Eugene Cho

i don’t live for the jesus who eats red meat, drinks beer, and beats on other men

Several weeks ago, I had an extensive phone interview with a reporter from the New York Times about the growing popularity of Mixed Martial Arts (MMA) in the wide and nebulous net of “evangelical churches.” The reporter had come across one of my previous blog entries and contacted me.

The NY Times article came out today (February 2, 2010). You can click here or the image above to read the full article.

My hour interview was reduced to basically one quote:

“I don’t live for the Jesus who eats red meat, drinks beer and beats on other men.”

Let me clarify since I have a feeling I’ll be getting my share of visitors over the next couple days who have no idea who I am or the context behind that one quote. But first, some initial thoughts: Read the rest of this entry »

Filed under: christianity, church, culture, Jesus, seattle, , , , ,

“and american democracy is not my idol…”

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I can’t help but keep thinking about this quote from Cornel West again and again and wonder what it means to be a follower of Christ as a citizen of a great country that is simultaneously the most powerful empire in the world.  And then wonder if the [C]hurch is more in tune to the rhythms of this Empire rather than the songs of the Gospel.

People question why I keep saying we live in a great country.  Because people like Cornel West can say this. And people like me can write and share about it. Freedom is a great thing. It’s what God intended and while we can all agree that the US is not a perfect country, we have the opportunities that many don’t  have.

Read the quote from his book, Democracy Matters. Then, read it again.  What do you think?

“I speak as a Christian- one whose commitment to democracy is very deep but whose Christian convictions are deeper. Democracy is not my faith. And American democracy is not my idol. To see the gospel of Jesus Christ bastardized by imperial Christians Read the rest of this entry »

Filed under: christianity, culture, Jesus, religion,

in our human finitude, we cannot fully grasp the infinitude of god…

We can try but we cannot fully understand the fullness, majesty, and glory of God.

But we try. It is our human nature – for better and for worse. We use words, metaphors, stories, images, songs, liturgy, and the kitchen sink to better understand the answer to the question: “Who is God?”

We try but

how can we possibly in our human finitude fully grasp the infinitude of God?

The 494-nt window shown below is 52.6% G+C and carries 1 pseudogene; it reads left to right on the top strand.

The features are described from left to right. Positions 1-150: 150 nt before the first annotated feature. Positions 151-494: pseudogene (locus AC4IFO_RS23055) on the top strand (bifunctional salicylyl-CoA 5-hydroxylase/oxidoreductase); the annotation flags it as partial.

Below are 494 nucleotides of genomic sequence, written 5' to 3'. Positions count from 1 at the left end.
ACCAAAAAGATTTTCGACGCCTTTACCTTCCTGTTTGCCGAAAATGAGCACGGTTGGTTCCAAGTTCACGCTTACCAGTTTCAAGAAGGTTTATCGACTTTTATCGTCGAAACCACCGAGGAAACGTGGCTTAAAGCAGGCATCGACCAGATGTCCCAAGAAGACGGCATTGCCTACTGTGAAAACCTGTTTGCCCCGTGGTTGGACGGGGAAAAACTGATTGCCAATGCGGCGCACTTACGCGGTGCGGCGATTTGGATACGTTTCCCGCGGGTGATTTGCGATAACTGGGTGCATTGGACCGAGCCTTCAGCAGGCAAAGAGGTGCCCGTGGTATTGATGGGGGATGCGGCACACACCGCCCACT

We can’t which is why it is so incomprehensible that God chose to descend, be consumed by flesh and bone, be born of a woman, and live amongst us.

While it is certainly good news that God died for us in Jesus Christ, don’t forget this amazing gospel: God walked amongst us!

Truly incomprehensible. Truly amazing.

Several weeks ago, my family took another spontaneous one night camping trip to Deception Pass State Park [Bowman Bay]. The weather was stunning [80s] and in the evening, I don’t know if I’ve ever seen the skies so clear and the stars so bright in the Seattle/Puget Sound area. Eventually, the wife and kids went to bed in the tent but I couldn’t stop gazing at the stars. Just shaking my head, eyes swelled with tears, and simply amazed by the majesty and glory of God.

I recently saw this video Read the rest of this entry »

Filed under: bible, christianity, culture, faith, Jesus, pastors

why is everyone leaving the church?

nm_youth_church_090506_mnTalk about a string of bad press! In addition to a write up in the Christian Science Monitor [The Coming Evangelical Collapse], a cover article of the Newsweek Magazine entitled “The End of Christian America,” a more readable and short article popped up last week on ABC News entitled, “Young America Losing Their Religion.”

While these articles aren’t great news, I must be a bad pastor Read the rest of this entry »

Filed under: bible, christianity, church, culture, emerging church, faith, Jesus, ministry, religion

to twitter or not to twitter…at church

twittering at church / time magazineAs you know, I joined Twitter (@eugenecho) about two months ago after asking you for Twitter advice. I’m convinced that it’s very useful – particularly because it is what you make of it. I do find it comical when the Twitter critics chat about how much they dislike Twitter – and yet, they’re updating their Facebook statuses every other hour. Huh?

But why do we tend to go overboard?  For example, I was reading the article below from Time Magazine entitled, Twittering in Church, and while I fully embrace the changing mode of technology, communication, and language (and the church’s need to learn and engage in this language), I’m uncertain about the church encouraging people to twitter through the different elements of a church worship service: singing, sermons, communion, etc.

Maybe, I’m getting old fashioned.  Heck, I joined Facebook after the majority of my church joined and finally caved in to Twiiter. But I’d like to hear your opinions:

  • What do you think of encouraging people to twitter through a service?
  • What are the boundaries?  How far is too far?

I liken this to my post months ago about video venues coming near you.  I support using technology, utilizing videos, and having them available as a resource but think we’re crossing unhealthy boundaries by replacing live and local pastors with somebody on a jumbo screen – even if they’re on high definition!  Just because one can respond “we do it for the glory of Jesus” to everything seems dangerous to me.

Here’s the article from Time Magazine: Read the rest of this entry »

Filed under: christianity, church, culture, emerging church, religion, , , ,

you are not alone: an interview with jim wallis

Recently, I had the privilege of spending some time in Washington DCwhere I also announced my entrance (and short lived) into politics. There, I met some old friends, made some new friends (will post my interview with The ONE Campaign next week), and was also able to spend some time and interview Jim Wallis. For those that aren’t familiar with Jim, he is an ordained minister, evangelical Christian writer, activist, and also the founder and president of Sojourners.  The mission of Sojourners is to articulate the biblical call to social justice, inspiring hope and building a movement to transform individuals, communities, the church, and the world. Jim’s most prominent books are entitled, God’s Politics and The Great Awakening.